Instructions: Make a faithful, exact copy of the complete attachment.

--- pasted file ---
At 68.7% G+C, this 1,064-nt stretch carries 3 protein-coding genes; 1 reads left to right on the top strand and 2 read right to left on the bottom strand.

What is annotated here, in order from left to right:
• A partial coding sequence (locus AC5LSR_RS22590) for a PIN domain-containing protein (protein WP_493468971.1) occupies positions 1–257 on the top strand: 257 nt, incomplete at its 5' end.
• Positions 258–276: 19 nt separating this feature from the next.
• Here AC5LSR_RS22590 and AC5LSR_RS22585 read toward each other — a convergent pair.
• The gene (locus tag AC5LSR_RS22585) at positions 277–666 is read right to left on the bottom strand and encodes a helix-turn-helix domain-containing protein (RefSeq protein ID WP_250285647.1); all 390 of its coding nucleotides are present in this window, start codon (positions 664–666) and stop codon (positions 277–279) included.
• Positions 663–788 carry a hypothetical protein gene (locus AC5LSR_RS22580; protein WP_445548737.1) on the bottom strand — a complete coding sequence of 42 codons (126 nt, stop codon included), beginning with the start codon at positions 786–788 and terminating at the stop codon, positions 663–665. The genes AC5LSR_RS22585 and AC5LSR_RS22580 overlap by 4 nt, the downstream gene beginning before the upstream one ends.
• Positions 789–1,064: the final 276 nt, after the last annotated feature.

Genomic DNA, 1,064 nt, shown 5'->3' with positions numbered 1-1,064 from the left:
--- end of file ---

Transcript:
At 68.7% G+C, this 1,064-nt stretch carries 3 protein-coding genes; 1 reads left to right on the top strand and 2 read right to left on the bottom strand.

What is annotated here, in order from left to right:
• A partial coding sequence (locus AC5LSR_RS22590) for a PIN domain-containing protein (protein WP_493468971.1) occupies positions 1–257 on the top strand: 257 nt, incomplete at its 5' end.
• Positions 258–276: 19 nt separating this feature from the next.
• Here AC5LSR_RS22590 and AC5LSR_RS22585 read toward each other — a convergent pair.
• The gene (locus tag AC5LSR_RS22585) at positions 277–666 is read right to left on the bottom strand and encodes a helix-turn-helix domain-containing protein (RefSeq protein ID WP_250285647.1); all 390 of its coding nucleotides are present in this window, start codon (positions 664–666) and stop codon (positions 277–279) included.
• Positions 663–788 carry a hypothetical protein gene (locus AC5LSR_RS22580; protein WP_445548737.1) on the bottom strand — a complete coding sequence of 42 codons (126 nt, stop codon included), beginning with the start codon at positions 786–788 and terminating at the stop codon, positions 663–665. The genes AC5LSR_RS22585 and AC5LSR_RS22580 overlap by 4 nt, the downstream gene beginning before the upstream one ends.
• Positions 789–1,064: the final 276 nt, after the last annotated feature.

Genomic DNA, 1,064 nt, shown 5'->3' with positions numbered 1-1,064 from the left: